Over at the Z Man’s, a discussion of sports veered into how kids used to play in the good old days. They made an excellent point, that pickup games used to be how kids learned to socialize. They were, in effect, political education:
Everyone knows the rules of baseball. But since getting 18 kids together in the same place for any length of time is all but impossible, you had to learn to adjust on the fly — modifying, scrapping, or even inventing rules as the situation dictated. “We don’t have a right fielder, so hits to right are automatic outs.” “Jimmy’s Dad is all-time pitcher.” Or, most commonly, “ghost runner on third.”
The goal wasn’t to win the game; the goal was to keep the game going. Thus nobody could impose his individual will on the group, but nobody’s opinion could be ignored. In the same way, nobody could truly dominate, and nobody was so terrible that he couldn’t contribute. Whatever beefs you had with any of the other kids had to be set aside if you wanted to play, and from this you generally learned that whatever you were fighting about isn’t such a big deal… or you learned that life is full of jerks, and one of the rules’ main functions is to let you get along with jerks long enough to accomplish the goal.
Flexibility within a common cultural framework. Bending the letter of the law while keeping its spirit. Functional compromises with jerks. Baseball really is a metaphor for America, ain’t it?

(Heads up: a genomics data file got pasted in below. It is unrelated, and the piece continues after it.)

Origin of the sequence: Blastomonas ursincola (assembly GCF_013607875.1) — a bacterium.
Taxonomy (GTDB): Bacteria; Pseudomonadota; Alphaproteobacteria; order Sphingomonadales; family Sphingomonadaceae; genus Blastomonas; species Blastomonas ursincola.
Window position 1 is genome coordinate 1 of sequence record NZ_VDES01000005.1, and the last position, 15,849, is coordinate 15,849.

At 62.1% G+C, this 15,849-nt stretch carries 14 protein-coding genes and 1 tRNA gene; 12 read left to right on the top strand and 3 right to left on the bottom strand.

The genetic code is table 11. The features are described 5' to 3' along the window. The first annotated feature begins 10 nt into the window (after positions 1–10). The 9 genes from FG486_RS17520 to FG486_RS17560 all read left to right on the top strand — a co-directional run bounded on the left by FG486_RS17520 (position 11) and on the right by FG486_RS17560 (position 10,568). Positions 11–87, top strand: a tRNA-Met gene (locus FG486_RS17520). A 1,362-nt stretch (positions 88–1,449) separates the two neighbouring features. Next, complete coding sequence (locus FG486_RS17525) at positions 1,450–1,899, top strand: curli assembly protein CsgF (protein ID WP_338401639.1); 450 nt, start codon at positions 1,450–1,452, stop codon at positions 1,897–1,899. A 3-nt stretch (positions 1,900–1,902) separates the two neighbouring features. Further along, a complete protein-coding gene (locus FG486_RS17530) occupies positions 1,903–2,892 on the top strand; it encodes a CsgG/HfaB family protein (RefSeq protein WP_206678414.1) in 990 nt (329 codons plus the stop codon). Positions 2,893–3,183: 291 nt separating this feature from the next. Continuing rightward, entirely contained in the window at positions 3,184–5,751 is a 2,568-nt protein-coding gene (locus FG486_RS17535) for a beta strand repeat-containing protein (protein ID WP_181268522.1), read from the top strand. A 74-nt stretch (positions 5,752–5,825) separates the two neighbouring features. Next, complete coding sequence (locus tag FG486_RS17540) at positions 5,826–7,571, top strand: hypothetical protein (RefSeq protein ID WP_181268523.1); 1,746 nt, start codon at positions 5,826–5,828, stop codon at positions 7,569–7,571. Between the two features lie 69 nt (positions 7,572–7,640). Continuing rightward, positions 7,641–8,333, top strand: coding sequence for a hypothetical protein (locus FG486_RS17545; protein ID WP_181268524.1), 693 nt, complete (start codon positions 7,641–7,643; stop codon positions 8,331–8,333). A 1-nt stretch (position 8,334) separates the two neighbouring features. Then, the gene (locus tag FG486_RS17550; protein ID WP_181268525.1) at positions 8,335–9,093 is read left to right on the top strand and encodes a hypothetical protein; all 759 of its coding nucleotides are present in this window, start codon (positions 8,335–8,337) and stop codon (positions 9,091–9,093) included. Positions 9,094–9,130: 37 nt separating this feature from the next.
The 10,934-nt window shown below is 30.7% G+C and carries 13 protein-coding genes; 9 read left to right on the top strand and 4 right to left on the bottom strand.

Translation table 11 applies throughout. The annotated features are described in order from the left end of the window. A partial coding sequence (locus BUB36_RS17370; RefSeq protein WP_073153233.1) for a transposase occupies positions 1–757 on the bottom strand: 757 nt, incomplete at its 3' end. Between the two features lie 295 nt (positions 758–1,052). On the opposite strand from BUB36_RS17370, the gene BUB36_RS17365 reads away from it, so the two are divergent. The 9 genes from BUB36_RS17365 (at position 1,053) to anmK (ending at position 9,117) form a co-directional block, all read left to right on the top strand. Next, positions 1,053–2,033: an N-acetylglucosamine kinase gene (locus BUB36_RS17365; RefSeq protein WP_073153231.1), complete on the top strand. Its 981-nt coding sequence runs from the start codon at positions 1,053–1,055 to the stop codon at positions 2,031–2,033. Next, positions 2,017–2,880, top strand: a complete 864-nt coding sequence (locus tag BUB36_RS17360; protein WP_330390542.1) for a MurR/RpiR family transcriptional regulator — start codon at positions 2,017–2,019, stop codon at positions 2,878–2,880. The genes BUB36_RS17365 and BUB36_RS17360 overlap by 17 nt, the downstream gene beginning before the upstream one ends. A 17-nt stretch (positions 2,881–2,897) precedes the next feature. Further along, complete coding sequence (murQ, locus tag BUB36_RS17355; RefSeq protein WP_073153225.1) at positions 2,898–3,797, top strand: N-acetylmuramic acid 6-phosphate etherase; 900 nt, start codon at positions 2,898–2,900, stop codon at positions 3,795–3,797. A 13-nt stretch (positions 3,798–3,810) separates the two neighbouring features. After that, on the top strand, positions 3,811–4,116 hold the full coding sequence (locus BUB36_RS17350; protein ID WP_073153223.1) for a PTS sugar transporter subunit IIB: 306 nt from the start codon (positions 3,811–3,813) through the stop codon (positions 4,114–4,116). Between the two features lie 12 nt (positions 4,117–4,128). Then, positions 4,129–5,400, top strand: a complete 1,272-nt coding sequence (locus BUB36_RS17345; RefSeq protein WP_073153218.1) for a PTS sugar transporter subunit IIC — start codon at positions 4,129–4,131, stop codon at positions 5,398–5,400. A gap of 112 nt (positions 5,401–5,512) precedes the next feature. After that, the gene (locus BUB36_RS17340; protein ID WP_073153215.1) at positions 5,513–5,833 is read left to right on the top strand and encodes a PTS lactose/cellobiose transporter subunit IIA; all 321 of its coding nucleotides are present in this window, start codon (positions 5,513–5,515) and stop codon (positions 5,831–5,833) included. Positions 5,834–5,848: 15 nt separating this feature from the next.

At least, it was. There’s no sandlot baseball anymore. There are fewer kids around, for one thing, but more importantly, their parents are far too invested in their precious little snowflakes to let them get into an un-monitored contest. What if Little Dakota gets a boo-boo? Worse, what if Little Dakota’s boo-boo ruins his chances of making the traveling team this year? (Little Dakota is, of course, a future Major Leaguer according to his parents).
So the government has to step in. Everything must be Official. There is no fun but government-sanctioned fun. Some authority figure is always on hand to adjudicate, and the authority’s imperatives — e.g. getting more genderfluid third graders on the team — always take priority over piffling little matters like “the rules” or “playing the game in the first place.” Submission to authority is all.
The Soviets, you’ll recall, were all-in on sports… but, ironically, only individual sports. (The few teams were. of course, thinly-disguised Red Army teams). Training in isolation, performing in front of just a few (easily influenced) judges… that’s the Communist ideal. As Z Man’s post notes, youth participation in “sports” is dropping across the board. I suspect that trend is about to reverse, as the Left rediscovers populism and even nationalism (ask Joe Crowley). When’s the next Summer Olympics? That’s always good for advertising cute little White girls in Soviet-style sports like gymnastics. Swimming, too, I bet will take off soon (the Diversity don’t take well to water). Plus, an extracurricular is an extracurricular, right? And as we know, girls have weightlifting teams in high school….Loading Likes...